Parliamentary week in review: Nov 13-16

I have done a few weekly reviews of parliament, the previous one being to November 2. Sorry for not keeping up with these as I had intended. Parliament is currently debating a concurrence to committee report from Heritage committee (Broadcasting policy or the telecommunications policy for Canada), which reminded me that I should be posting these summaries. Some very interesting speeches by opposition members, with the Conservative government claiming a discussion of media obstructs/delays their crime bill.

RCMP do not consider file sharing a priority

A recent article from Le Devoir suggests that the RCMP is not concerning itself with prosecuting people who share files online. A quote form the force suggests that they are much more concerned with those counterfeit goods (fake drugs, for example) that have a real impact on Canadians.

The real question now is whether the copyright industry and music lobbyists will use this as another verse in their ongoing refrain for legislation that "gives them the tools to prosecute".

Federal Ministers, students, educators and experts gather to discuss impact of technology on society

A Univesity of Ottawa Press release discusses The Dialogue on Technology, Society and the Future event tomorrow (March 20, 2007) at 6 p.m.

The University of Ottawa is proud to host the first-ever Dialogue on Technology, Society and the Future in partnership with Telus. Led by honourary co-chairs, Industry Minister Maxime Bernier and Minister of Canadian Heritage and Status of Women Bev Oda, the dialogue will help to unlock students' imaginations, expand their horizons, and encourage them to pose compelling questions about technology and its impact on everyday life.

Charlie Angus at the University of Ottawa

I was privileged to be invited by the University of Ottawa Technology Law program to the most recent Torys Speaker Series talk by Member of Parliament Charlie Angus. Mr. Angus is an independent musician and the Heritage critic for the NDP.

As anticipated, the talk was inspiring, and I only managed to write a few things down for notes. I noticed that a recording was made by the TechLaw folks, and this might be added to one of their Audio Blogs in the future.

Canadian Tech Law Research Hurt By Budget Cuts

Michael Geist's weekly Law Bytes column examines the recent Canadian government decision to cut funding for the Law Commission of Canada. He notes that the LCC has made an important contribution to technology law research and that the cancellation will have negative repurcussions for research in all legal areas in Canada.
Toronto Star version, Homepage version

Globe and Mail on Kazaa vs. RIAA

Today's Globe and Mail editorial offered up its own comments on the Kazaa vs. RIAA settlement last week, and offered the following conclusion

"Whatever the mix of benefit and injury, if copyright is to mean anything, it should be enforceable on the copyright holder's terms. It's good to see another Wild West renegade acknowledge that."

Unfortunatly that argument wins frequently with more than just copyright. It results in daycares being sued for painting pictures of Mickey Mouse, or companies with domain names like volvo-tuning.com which specialize in Volvos losing their domain because Volvo asserts its trademark "rights". Books, films and music get routinely suppressed, all in the name of Intellectual Property.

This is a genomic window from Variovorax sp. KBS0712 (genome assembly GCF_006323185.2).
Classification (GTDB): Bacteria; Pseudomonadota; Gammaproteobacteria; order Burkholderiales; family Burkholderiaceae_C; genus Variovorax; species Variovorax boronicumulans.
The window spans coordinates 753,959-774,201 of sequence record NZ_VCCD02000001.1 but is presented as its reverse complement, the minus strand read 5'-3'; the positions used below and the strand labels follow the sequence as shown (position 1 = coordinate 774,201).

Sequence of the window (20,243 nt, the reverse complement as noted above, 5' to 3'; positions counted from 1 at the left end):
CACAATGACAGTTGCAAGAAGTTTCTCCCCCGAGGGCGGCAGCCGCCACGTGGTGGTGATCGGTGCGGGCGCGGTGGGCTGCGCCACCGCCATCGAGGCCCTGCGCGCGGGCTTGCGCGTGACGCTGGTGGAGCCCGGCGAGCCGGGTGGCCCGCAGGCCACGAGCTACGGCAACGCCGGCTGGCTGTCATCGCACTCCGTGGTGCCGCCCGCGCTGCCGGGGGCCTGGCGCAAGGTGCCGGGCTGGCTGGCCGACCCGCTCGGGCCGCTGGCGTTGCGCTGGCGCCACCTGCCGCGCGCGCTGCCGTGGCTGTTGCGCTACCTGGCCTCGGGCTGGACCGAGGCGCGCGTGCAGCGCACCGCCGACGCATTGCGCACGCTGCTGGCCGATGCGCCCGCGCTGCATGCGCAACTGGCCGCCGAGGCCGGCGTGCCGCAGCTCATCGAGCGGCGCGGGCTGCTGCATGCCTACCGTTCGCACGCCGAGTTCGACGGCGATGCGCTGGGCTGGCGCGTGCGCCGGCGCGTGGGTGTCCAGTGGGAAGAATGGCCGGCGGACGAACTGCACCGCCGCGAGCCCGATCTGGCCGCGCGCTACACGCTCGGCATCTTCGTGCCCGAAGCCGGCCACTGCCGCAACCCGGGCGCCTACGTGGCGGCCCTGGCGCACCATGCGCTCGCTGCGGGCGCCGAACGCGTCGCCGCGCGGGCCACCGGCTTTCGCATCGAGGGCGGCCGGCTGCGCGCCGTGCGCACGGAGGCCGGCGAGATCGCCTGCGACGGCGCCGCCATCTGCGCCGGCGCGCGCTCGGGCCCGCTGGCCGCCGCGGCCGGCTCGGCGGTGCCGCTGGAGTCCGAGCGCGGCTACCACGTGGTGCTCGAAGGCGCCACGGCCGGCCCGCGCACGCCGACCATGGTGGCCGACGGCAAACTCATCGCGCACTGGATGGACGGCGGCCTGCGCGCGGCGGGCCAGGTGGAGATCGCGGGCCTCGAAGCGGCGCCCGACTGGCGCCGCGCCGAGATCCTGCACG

Ottawa Citizen article on the Government 2.0 Think Tank: Passion for progress

An Ottawa Citizen article by Peter Hum discusses the Government 2.0 Think Tank.

Cormier has attracted other public servants who share his desires and are willing to spend their own time furthering their common cause. As well, private-sector participants, especially those who embrace the open-source spirit of collaboration and knowledge-sharing, are signing up for G2TT. Some were already members of GOSLING (Getting Open Source Logic Into Governments), an Ottawa group that wants to change the way Canadian governments buy and develop software.

Apple to Zundel, the year in tech law

Michael Geist's Lawbytes (Toronto Star, Freely available version, p2pnet, vivelecanada) included:

As 2005 comes to a close, my annual A to Z review of the year in Canadian law and technology reveals a remarkably busy 12 months. From legislative proposals involving copyright, network surveillance, and Internet pharmacies to case law focused on popular consumer products such as the Apple iPod and the Lego brand of toy blocks, there were few dull moments this past year.

Government should introduce and pass a "meaningful public consultation" law

While not related to our petition, a list of accountability changes proposed by Democracy Watch includes:

# introduce and pass a "meaningful public consultation" law to ensure Canadians have a strong and direct say in policy-making;

Toronto Star: Banner year for digital decisions

Professor Geist's weekly Toronto Star Law Bytes column contains an annual A to Z review of the top stories in Canadian Internet, privacy, and technology law. The column highlights several leading cases and policy initiatives including copyright and privacy decisions as well as other noteworthy developments involving domain names, VoIP, spam, and patents.

Syndicate content